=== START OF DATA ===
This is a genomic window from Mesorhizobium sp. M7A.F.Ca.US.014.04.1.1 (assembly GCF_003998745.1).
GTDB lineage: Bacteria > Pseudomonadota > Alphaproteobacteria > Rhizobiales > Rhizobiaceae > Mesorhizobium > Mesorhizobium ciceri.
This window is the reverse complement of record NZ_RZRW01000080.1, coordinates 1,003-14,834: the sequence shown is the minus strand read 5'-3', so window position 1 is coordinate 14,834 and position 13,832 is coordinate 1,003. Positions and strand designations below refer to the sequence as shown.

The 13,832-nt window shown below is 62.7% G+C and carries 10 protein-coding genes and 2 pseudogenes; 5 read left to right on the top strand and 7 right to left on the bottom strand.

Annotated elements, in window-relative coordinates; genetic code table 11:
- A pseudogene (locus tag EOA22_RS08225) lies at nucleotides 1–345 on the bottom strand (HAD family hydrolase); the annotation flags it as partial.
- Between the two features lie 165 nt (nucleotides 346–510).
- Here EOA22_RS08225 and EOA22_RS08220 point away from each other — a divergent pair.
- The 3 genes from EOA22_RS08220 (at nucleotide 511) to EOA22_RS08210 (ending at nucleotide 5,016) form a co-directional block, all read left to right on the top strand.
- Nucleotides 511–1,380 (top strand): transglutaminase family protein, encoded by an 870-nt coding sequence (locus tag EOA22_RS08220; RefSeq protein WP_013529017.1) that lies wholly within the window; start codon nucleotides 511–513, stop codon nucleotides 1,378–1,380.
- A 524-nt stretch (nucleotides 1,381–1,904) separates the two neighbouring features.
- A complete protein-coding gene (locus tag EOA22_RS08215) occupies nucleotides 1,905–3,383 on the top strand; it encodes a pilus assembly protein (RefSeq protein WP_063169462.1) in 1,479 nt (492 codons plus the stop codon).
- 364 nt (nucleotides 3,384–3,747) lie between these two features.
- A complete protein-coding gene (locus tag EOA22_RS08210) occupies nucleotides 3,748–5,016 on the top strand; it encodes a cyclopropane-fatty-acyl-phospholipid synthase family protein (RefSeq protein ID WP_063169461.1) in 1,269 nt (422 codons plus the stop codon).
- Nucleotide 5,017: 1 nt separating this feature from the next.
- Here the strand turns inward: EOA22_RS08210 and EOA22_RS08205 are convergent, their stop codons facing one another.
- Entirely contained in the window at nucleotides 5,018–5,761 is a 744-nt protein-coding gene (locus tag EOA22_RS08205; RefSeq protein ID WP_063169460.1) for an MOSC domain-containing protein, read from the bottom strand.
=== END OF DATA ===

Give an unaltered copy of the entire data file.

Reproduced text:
This is a genomic window from Mesorhizobium sp. M7A.F.Ca.US.014.04.1.1 (assembly GCF_003998745.1).
GTDB lineage: Bacteria > Pseudomonadota > Alphaproteobacteria > Rhizobiales > Rhizobiaceae > Mesorhizobium > Mesorhizobium ciceri.
This window is the reverse complement of record NZ_RZRW01000080.1, coordinates 1,003-14,834: the sequence shown is the minus strand read 5'-3', so window position 1 is coordinate 14,834 and position 13,832 is coordinate 1,003. Positions and strand designations below refer to the sequence as shown.

The 13,832-nt window shown below is 62.7% G+C and carries 10 protein-coding genes and 2 pseudogenes; 5 read left to right on the top strand and 7 right to left on the bottom strand.

Annotated elements, in window-relative coordinates; genetic code table 11:
- A pseudogene (locus tag EOA22_RS08225) lies at nucleotides 1–345 on the bottom strand (HAD family hydrolase); the annotation flags it as partial.
- Between the two features lie 165 nt (nucleotides 346–510).
- Here EOA22_RS08225 and EOA22_RS08220 point away from each other — a divergent pair.
- The 3 genes from EOA22_RS08220 (at nucleotide 511) to EOA22_RS08210 (ending at nucleotide 5,016) form a co-directional block, all read left to right on the top strand.
- Nucleotides 511–1,380 (top strand): transglutaminase family protein, encoded by an 870-nt coding sequence (locus tag EOA22_RS08220; RefSeq protein WP_013529017.1) that lies wholly within the window; start codon nucleotides 511–513, stop codon nucleotides 1,378–1,380.
- A 524-nt stretch (nucleotides 1,381–1,904) separates the two neighbouring features.
- A complete protein-coding gene (locus tag EOA22_RS08215) occupies nucleotides 1,905–3,383 on the top strand; it encodes a pilus assembly protein (RefSeq protein WP_063169462.1) in 1,479 nt (492 codons plus the stop codon).
- 364 nt (nucleotides 3,384–3,747) lie between these two features.
- A complete protein-coding gene (locus tag EOA22_RS08210) occupies nucleotides 3,748–5,016 on the top strand; it encodes a cyclopropane-fatty-acyl-phospholipid synthase family protein (RefSeq protein ID WP_063169461.1) in 1,269 nt (422 codons plus the stop codon).
- Nucleotide 5,017: 1 nt separating this feature from the next.
- Here the strand turns inward: EOA22_RS08210 and EOA22_RS08205 are convergent, their stop codons facing one another.
- Entirely contained in the window at nucleotides 5,018–5,761 is a 744-nt protein-coding gene (locus tag EOA22_RS08205; RefSeq protein ID WP_063169460.1) for an MOSC domain-containing protein, read from the bottom strand.